in the opinion of the supreme court in Railroad Co. v.Forsythe, 159 U. S. 46, 15 Sup. Ct. 1020, . decided since the argument of this case, and to which our attention has been called by counsel, which affects the rights of the parties here. It is urged that within that decision the Omaha Company could not rightfully select the lands in controversy as indemnity lands, because they are included within the place limits of the grant to the Wisconsin Central Railroad Company. No facts are disclosed by this record which bring this case within that decision, and if the facts are as claimed weare at a loss to understand that the rights of the appellants would be thereby strengthened. If the lands were not subject to selection by the Omaha Oompany, or could be rightly claimed by the Wisconsin Central Company, or if the equitable right to the lands still remains in the United States, they were still not subject to settlement by the appellants under the law, because under the order they were withdrawn from the market, and the appellants certainly acquired no rights in the lands, and are in no position to gainsay the grant of them by the government to the Omaha Company. It becomes ,unnecessary therefore for us to consider the very interesting questions argued at the bar, whether the court can set aside a patent issued by the government without the presence of the United States as a party, when the effect of such judgment would be to cause the title to revert to the government, and whether the appellants, without having taken proper proceedings to perfect their supposed rights in the lands, could maintain the bill. The decree will be affirmed.
PHIPPS et al, v. HARDING. of Appeals, Seventh Circuit. October 1, 1895.)
BILLS AND NOTES-PARTIES-GENERAL LAW.
By the general commercial law, parties who place their namell on the back of a promissory note, before its delivery, for the purpose of giVing credit to the maker, are joint makers of the note, and will be so treated in the federal courts, though the note is' made in a state whose courts hold such parties to be indorsers.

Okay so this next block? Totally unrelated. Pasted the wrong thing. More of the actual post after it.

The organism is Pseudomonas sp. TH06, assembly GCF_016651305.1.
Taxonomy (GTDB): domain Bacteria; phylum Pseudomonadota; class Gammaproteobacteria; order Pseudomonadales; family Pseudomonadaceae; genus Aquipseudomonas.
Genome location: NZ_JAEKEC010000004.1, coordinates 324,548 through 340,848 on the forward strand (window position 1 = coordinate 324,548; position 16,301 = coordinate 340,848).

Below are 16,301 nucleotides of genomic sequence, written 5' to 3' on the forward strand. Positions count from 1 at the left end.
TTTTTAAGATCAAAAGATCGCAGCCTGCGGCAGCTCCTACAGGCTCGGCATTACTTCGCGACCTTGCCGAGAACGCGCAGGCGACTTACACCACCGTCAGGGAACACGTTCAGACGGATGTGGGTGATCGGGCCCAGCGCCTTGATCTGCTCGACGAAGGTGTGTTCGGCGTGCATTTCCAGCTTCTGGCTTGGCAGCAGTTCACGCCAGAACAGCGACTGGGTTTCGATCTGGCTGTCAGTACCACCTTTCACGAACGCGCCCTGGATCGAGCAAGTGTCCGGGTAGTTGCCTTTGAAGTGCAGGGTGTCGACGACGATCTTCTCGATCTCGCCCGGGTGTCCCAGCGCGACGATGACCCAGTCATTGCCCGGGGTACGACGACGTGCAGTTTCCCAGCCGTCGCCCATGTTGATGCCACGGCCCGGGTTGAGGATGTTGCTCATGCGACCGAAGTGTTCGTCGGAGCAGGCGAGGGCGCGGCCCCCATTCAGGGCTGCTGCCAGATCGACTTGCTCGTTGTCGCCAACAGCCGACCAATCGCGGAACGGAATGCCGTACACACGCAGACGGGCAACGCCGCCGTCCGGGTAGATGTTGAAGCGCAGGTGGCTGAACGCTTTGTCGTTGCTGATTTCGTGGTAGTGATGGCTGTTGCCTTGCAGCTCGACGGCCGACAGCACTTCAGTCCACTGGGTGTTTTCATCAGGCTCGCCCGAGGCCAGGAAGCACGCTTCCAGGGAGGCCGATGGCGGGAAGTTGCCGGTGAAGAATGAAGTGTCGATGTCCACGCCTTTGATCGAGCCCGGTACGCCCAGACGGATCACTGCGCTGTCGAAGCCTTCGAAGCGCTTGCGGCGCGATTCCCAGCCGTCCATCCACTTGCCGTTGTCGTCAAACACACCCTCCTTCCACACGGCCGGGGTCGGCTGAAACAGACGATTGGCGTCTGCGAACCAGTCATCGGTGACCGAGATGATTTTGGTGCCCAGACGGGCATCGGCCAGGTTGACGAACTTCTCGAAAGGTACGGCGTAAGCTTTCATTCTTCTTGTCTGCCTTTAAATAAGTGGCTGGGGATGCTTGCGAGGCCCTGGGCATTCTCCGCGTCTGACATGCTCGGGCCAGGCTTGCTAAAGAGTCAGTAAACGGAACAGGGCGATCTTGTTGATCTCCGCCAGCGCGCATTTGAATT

GENERAL COMMERCIAL LAw-RIGHT OF STATES TO CHANGE.
The several states are not without power to change, by statute, the general commercial law, bnt each state has the right to impose such conditions and limitations upon contracts, not inhibited by the term of its own or the federal constitution, as it may see proper.
'I'he Massachulletts statute (St. 1874" c·. 404) providing that "all persons becoming parties to promissory. notes payable on time, by signature on the back thereof, shall be entitled to notice of non-payment thereof tp" Ilame as endorsers," is a valid exercise of: the power to change tlle general commercial law, and; becomes a term of the contract, evidenced by. a note made in while such statute was in force, ,and delivered and payable in Massachusetts.
INSOLVENCY OF MAKER.
.. BILLS AND
The fact that the 'maker 'of'-a by the indorser, at the time of the to be insolvent.' does not ditlpense with the necessity of ,indorser of tile di!ihonor .ot tbfl note.